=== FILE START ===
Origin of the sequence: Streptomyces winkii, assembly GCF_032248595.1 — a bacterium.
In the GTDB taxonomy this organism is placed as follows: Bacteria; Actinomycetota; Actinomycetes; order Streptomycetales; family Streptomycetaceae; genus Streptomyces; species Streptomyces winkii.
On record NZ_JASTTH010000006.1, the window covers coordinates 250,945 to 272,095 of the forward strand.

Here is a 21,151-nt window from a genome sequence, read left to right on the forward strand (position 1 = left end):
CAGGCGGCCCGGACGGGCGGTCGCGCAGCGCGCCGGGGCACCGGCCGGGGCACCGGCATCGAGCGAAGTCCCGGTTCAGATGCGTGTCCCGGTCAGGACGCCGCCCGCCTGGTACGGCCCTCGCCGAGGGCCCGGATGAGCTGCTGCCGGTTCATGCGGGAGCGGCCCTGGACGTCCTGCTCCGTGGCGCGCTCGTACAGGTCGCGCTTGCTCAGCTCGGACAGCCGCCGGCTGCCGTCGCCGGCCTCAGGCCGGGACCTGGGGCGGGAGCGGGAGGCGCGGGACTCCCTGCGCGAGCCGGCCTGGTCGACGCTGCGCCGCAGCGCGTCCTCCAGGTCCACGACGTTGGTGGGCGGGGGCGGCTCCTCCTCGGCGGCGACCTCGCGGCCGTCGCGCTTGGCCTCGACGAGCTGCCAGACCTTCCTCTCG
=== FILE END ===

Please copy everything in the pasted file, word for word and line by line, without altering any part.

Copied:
Origin of the sequence: Streptomyces winkii, assembly GCF_032248595.1 — a bacterium.
In the GTDB taxonomy this organism is placed as follows: Bacteria; Actinomycetota; Actinomycetes; order Streptomycetales; family Streptomycetaceae; genus Streptomyces; species Streptomyces winkii.
On record NZ_JASTTH010000006.1, the window covers coordinates 250,945 to 272,095 of the forward strand.

Here is a 21,151-nt window from a genome sequence, read left to right on the forward strand (position 1 = left end):
CAGGCGGCCCGGACGGGCGGTCGCGCAGCGCGCCGGGGCACCGGCCGGGGCACCGGCATCGAGCGAAGTCCCGGTTCAGATGCGTGTCCCGGTCAGGACGCCGCCCGCCTGGTACGGCCCTCGCCGAGGGCCCGGATGAGCTGCTGCCGGTTCATGCGGGAGCGGCCCTGGACGTCCTGCTCCGTGGCGCGCTCGTACAGGTCGCGCTTGCTCAGCTCGGACAGCCGCCGGCTGCCGTCGCCGGCCTCAGGCCGGGACCTGGGGCGGGAGCGGGAGGCGCGGGACTCCCTGCGCGAGCCGGCCTGGTCGACGCTGCGCCGCAGCGCGTCCTCCAGGTCCACGACGTTGGTGGGCGGGGGCGGCTCCTCCTCGGCGGCGACCTCGCGGCCGTCGCGCTTGGCCTCGACGAGCTGCCAGACCTTCCTCTCG